Whether you’ve circled the date in a big red heart on the Katy Perry wall calendar you bought last week or you’ve crossed it out in black pen as a symbol of your mistrust of the day and everything it advocates, we all know what’s happening this month.

The 14th of February is kind of an annual thing — regardless of your relationship status — and there’s just no escaping it. It’s a day for couples of the world to unite in their love for each other and rejoice to an otherwise unmoved Facebook news feed that they may have actually found “the one.” Not just any one, but the one. For the rest of us, tant pis. Better luck next year.

You all know what I’m talking about:  St. Valentine’s Day.

But who is St. Valentine exactly, and how come his name just happens to be all over the card I’ve written to my very significant other? Well, ladies and gents, lovers and loners, look no further because I am about to explain everything. I will debunk the myths and leave you with some good ol’ juicy facts to fill up the empty space on your Valentine’s Day cards.


Valentine was a lover, not a fighter

According to legend, Valentine was a Roman priest at a time when this emperor called Claudius (The Cruel) ruled the western world (a.k.a. the Roman Empire). The problem with Claudius was that he didn’t like the Church, nor did he like boys and girls falling in love and marrying young. Why? Because apparently bachelors make better soldiers. They have less to live for than the married ones with kids.

However you look at it, Claudius was a problem as far as our friend Valentine was concerned. As the Church values marriage — more specifically, monogamous marriage — Valentine decided that he would undertake the dangerous task of marrying these young lovers in secret. Unfortunately, he was caught and eventually executed for his work, becoming a martyr in the name of love.


So did Valentine really exist?

Someone who dedicated their life and risked execution just to marry the young lovers of the world? Even though it seems fantastical, this guy was real. So real, in fact, that if you so desired, you would be able to go and visit what is believed to be his final resting place. In the grand tradition of Catholic martyrs, however, you would have to choose between many contenders, all of whom insist that they house the lovely bones of a certain Mr. Valentine. The most popular pilgrimage for the loved-up tourists of today would probably be a visit to Whitefriar Street Carmelite Church in Dublin, Ireland, where “a small vessel tinged with [Valentine’s] blood” lives on for the public gaze.


The power of love

Nobody is  absolutely certain of what happened to Valentine while he was locked up in the months before his execution, but many believe that he cured a young girl’s sight through prayer. One of Valentine’s jailers named Asterius had a daughter who was blind. Valentine prayed with the girl each day and her sight recovered, so much so that Asterius converted his entire family to Christianity and his tale lives on to this day. (Whether the story that Asterius’ daughter was then blinded once more by love being true, we cannot be certain.)


A card from…Valentine?

This one has always been a source of confusion for me. How was it that I got a card from “Valentine” every year when most of my male classmates were called Thomas or Daniel? Did this Valentine hide in the corners of my English classroom, too scared to declare his undying love for me in person?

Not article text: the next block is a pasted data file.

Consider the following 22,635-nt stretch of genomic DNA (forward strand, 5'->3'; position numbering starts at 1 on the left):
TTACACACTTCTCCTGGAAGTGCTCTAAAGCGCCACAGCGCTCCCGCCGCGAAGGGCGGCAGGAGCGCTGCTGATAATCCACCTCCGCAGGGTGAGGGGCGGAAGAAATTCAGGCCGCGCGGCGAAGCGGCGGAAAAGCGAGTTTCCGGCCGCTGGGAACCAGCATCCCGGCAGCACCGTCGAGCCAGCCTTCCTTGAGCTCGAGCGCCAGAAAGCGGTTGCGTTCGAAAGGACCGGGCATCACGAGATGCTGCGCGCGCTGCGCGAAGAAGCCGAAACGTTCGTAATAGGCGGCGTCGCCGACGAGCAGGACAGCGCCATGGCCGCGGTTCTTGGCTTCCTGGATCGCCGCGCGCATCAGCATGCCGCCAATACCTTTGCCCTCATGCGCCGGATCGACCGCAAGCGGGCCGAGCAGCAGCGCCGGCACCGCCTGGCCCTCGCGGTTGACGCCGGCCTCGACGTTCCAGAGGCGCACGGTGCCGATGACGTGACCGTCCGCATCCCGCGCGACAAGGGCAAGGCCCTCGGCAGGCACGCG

The answer is this: Unless you’re living it up in France (which is, quite possibly, the true land of amor), then your “Valentine” will more often be known by his real name for the other 364 days of the year.

Why do we change our name on Valentine’s Day in order to protect our identities as we admire from afar? Unsurprisingly, the real Valentine is to blame for this.  It’s believed that his last ever letter was sent to Asterius’ daughter and signed “From Your Valentine,” which means that:

a) he wasn’t very good at playing it cool
b) he was pretty smooth when it came to woo-ing the girls
c) he probably never intended for you to borrow his name every year to keep a classroom crush a secret


Why the 14th of February?

For those of us in the Northern Hemisphere, it’s  cold, it sometimes snows, and even the singletons would manage to enjoy a Valentine’s Day in the sun.  So why February? Again, as is usually the case when fact and fiction become entwined in the history books, there are lots of legends to answer this. The most likely answer is that Valentine’s death may have become confused with the Feast of Lupercalia, a pagan festival that really celebrated love at first sight name. At the Feast of Lupercalia, the names of “lucky” young women were picked out of a box by strapping young men, and the rest was history.

No need for Tinder, first dates, or even phone numbers — apparently all we need is some paper, a pen, and a cardboard box.


Unlike some of the ladies and gents of our time, Valentine was not a player

The only thing this guy played was Claudius’ system, and all for a good cause. His untimely death wasn’t a pretty one either, and if he died in the name of love, then he probably deserves all the credit we give him.


From Your Valentine,




"St. Valentine, The Real Story"
"St. Valentine Beheaded" 

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